USA Aid to Israel
The US aid relationship with Israel is unlike any other in the world, in sheer volume, the amount is the most generous foreign aid program ever between any two countries.
Although Israel is an advanced, industrialized, technologically sophisticated country, it receives more US aid per capita annually than the total annual [Gross Domestic Product] per capita of several Arab states. Approximately a third of the entire US foreign aid budget goes to Israel, “even though Israel comprises just one-thousandth of the world’s total population [0.001 per cent], and already has one of the world’s higher per capita incomes.
US government officials argue that this money is necessary for “moral” reasons-some even say that Israel is a “democracy battling for its very survival.” If that were the real reason, however, aid should have been highest during Israel’s early years, and would have declined, as Israel grew stronger. Yet the pattern has been just the opposite. 99 percent of all US aid to Israel took place after the June 1967 war, when Israel found itself more powerful than any combination of Arab armies.
The US supports Israel’s dominance so it can serve as “a surrogate for American interests in this vital strategic region. Israel has helped defeat radical nationalist movements” and has been a testing ground for US made weaponry. Moreover, the intelligence agencies of both countries have “collaborated,” and Israel has funnelled US arms to third countries that the US [could] not send arms to directly, like: South Africa (under apartheid), the Contras, Guatemala (under the military junta), Iraq and even Iran. Zunes cited an Israeli analyst who said: “Its like Israel has just become another federal agency when it’s convenient to use and you want something done quietly.” Although the strategic relationship between the US and the Gulf Arab states in the region has been strengthening in recent years, these states do not have the political stability, the technological sophistication, [or] the number of higher-trained armed forces personnel” as does Israel.
Matti Peled, former Israeli major general and Knesset member, told Zunes that he and most Israeli generals believe this aid is “little more than an American subsidy to US arms manufacturers,” considering that the majority of military aid to Israel is used to buy weapons from the US. Moreover, arms to Israel create more demand for weaponry in Arab states.”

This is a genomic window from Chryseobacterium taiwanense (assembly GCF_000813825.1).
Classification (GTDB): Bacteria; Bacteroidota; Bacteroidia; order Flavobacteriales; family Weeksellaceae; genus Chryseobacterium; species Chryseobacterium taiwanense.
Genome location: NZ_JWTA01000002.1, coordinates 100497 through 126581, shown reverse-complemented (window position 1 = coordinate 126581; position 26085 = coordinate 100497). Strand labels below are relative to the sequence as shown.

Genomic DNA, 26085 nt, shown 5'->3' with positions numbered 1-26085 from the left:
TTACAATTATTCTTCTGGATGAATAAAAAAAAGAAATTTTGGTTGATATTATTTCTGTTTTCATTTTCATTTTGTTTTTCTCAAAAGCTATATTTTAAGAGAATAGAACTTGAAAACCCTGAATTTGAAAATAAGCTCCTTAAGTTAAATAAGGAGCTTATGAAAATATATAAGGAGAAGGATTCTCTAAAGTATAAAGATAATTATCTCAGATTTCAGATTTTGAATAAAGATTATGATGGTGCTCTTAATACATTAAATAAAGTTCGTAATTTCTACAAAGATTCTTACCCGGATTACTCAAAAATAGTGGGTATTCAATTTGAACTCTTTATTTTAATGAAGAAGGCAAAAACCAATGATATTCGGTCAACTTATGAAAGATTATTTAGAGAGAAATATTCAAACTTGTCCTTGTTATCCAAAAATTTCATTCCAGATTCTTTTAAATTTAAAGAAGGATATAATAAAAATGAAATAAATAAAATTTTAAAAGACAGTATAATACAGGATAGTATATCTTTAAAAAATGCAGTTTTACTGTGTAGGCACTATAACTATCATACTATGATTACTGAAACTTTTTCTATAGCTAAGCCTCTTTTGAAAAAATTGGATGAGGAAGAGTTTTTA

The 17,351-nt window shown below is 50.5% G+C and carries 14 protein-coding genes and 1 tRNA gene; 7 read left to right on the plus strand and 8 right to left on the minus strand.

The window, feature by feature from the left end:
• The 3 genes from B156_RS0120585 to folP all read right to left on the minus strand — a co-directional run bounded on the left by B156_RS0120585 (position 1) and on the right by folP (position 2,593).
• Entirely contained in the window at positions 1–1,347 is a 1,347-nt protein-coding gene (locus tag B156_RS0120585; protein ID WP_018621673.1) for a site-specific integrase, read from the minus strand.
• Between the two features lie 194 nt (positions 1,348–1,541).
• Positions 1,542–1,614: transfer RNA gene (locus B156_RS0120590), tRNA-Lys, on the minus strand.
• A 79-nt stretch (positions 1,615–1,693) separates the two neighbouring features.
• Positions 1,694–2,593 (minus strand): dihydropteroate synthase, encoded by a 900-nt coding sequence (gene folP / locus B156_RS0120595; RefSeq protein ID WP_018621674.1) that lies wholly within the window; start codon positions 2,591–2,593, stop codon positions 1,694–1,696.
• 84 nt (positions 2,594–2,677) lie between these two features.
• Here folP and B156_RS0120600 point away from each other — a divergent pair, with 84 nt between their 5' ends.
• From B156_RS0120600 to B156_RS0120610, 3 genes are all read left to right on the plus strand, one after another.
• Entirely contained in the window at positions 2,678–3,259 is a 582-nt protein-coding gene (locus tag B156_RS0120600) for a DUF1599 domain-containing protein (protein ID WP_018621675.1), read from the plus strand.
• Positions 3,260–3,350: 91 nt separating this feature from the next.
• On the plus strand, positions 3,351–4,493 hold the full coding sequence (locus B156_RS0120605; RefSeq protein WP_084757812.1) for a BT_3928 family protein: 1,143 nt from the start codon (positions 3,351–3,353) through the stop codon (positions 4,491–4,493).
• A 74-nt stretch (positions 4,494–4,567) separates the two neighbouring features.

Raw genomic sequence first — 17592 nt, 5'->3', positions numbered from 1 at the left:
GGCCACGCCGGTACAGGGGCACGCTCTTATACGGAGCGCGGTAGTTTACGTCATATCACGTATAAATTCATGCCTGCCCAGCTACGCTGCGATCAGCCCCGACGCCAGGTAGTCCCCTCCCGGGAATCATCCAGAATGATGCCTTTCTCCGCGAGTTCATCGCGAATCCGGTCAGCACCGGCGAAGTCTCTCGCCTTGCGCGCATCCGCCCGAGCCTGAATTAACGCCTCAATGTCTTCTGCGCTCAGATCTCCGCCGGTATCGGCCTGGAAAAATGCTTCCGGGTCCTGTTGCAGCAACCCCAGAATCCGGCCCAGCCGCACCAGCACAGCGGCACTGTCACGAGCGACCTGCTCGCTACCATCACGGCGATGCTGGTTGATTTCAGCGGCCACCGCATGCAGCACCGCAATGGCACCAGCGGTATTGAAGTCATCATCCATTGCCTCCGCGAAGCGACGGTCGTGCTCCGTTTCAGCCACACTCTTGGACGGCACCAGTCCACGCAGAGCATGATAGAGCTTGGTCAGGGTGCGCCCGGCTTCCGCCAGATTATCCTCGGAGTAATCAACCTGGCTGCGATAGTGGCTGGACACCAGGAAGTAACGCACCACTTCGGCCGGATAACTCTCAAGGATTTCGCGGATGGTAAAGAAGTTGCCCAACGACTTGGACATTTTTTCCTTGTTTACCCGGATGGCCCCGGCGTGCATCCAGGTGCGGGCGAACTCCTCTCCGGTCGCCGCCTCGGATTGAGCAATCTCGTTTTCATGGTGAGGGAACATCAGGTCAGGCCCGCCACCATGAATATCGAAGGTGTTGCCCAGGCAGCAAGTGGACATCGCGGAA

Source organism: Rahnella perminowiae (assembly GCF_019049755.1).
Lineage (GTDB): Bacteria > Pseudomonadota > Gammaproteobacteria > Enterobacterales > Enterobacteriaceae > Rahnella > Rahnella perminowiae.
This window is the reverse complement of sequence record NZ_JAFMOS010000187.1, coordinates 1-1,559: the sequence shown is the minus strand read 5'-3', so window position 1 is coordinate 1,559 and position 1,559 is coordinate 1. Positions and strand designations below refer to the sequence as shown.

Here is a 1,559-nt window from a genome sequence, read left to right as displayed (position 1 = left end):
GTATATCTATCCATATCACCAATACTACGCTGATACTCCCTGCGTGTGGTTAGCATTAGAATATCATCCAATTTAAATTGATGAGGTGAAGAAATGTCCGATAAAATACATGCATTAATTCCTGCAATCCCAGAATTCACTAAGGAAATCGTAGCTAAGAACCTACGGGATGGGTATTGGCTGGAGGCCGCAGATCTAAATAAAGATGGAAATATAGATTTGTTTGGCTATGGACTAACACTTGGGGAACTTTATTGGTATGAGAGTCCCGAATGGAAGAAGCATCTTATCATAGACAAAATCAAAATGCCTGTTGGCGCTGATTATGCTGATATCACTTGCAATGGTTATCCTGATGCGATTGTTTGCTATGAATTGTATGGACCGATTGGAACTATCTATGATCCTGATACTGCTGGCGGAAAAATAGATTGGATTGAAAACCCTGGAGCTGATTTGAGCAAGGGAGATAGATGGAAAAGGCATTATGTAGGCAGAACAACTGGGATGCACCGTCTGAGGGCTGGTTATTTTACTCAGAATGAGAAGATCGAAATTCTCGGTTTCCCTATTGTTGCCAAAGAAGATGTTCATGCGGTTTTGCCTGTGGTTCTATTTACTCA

AIPAC [the American Israel Public Affairs Committee], the pro-Israel lobby, and other similar groups, further encourages US aid to Israel.
The results of the short-term thinking behind US policy are tragic, not just for the immediate victims but eventually [for] Israel itself and American interests in the region. The US is sending enormous amounts of aid to the Middle East, and yet “we are less secure than ever”-both in terms of US interests abroad and for individual Americans. Zunes referred to a “growing and increasing hostility [of] the average Arab towards the US.” In the long term, said Zunes, “peace and stability and cooperation with the vast Arab world is far more important for US interests than this alliance with Israel.”
This is not only an issue for those who are working for Palestinian rights, but it also “jeopardizes the entire agenda of those of us concerned about human rights, concerned about arms control, concerned about international law.” Zunes sees significant potential in “building a broad-based movement around it.”
Stephen Zunes – Associate Professor of Politics and Chair, Peace and Justice Studies Program, San Francisco University
Cost to US Taxpayers of US Aid to Israel
Grand Total (1949-2000) $84,854,827,200
Interest Costs Borne by US $49,936,680,000
Total Cost to US Taxpayers $134,791,507,200
Total Cost per Israeli $23,240
u Most Americans are not aware how much of their tax revenue the US government sends to Israel. For the fiscal year ending in September 30, 1997, the US has given Israel $6.72 billion: $6.194 billion falls under Israel’s foreign aid allotment and $526 million comes from agencies such as the Department of Commerce, the US Information Agency and the Pentagon. The $6.72 billion figure does not include loan guarantees and annual compound interest totalling $3.122 billion the US pays on money borrowed to give to Israel. It does not include the cost to US taxpayers of IRS tax exemptions that donors can claim when they donate money to Israeli charities. (Donors claim approximately $1 billion in Federal tax deductions annually. This ultimately costs to US tax payers $280 million to $390 million.)
u Total US aid to Israel is approximately one-third of the American foreign- aid budget, even though Israel comprises just 0.001 percent of the world’s population and already has one of the world’s higher per capita incomes.
u Since 1949 the US has given Israel a total of $84.85 billion. The interest costs borne by US tax payers on behalf of Israel are $49.937 billion, thus making the total amount of aid given to Israel since 1949 $134.787 billion. This may mean that US government has given more federal aid to the average Israeli citizen in a given year than it has given to the average American citizen.
u In the fiscal year 2002 US approved $2.04 billion in military aid and $720 million in economic aid for Israel, as well as important provisions which enable Israel to maximize the benefits of the aid such as payment of the money in a lump sum at the beginning of the fiscal year
u All past US loans to Israel have eventually been forgiven by Congress.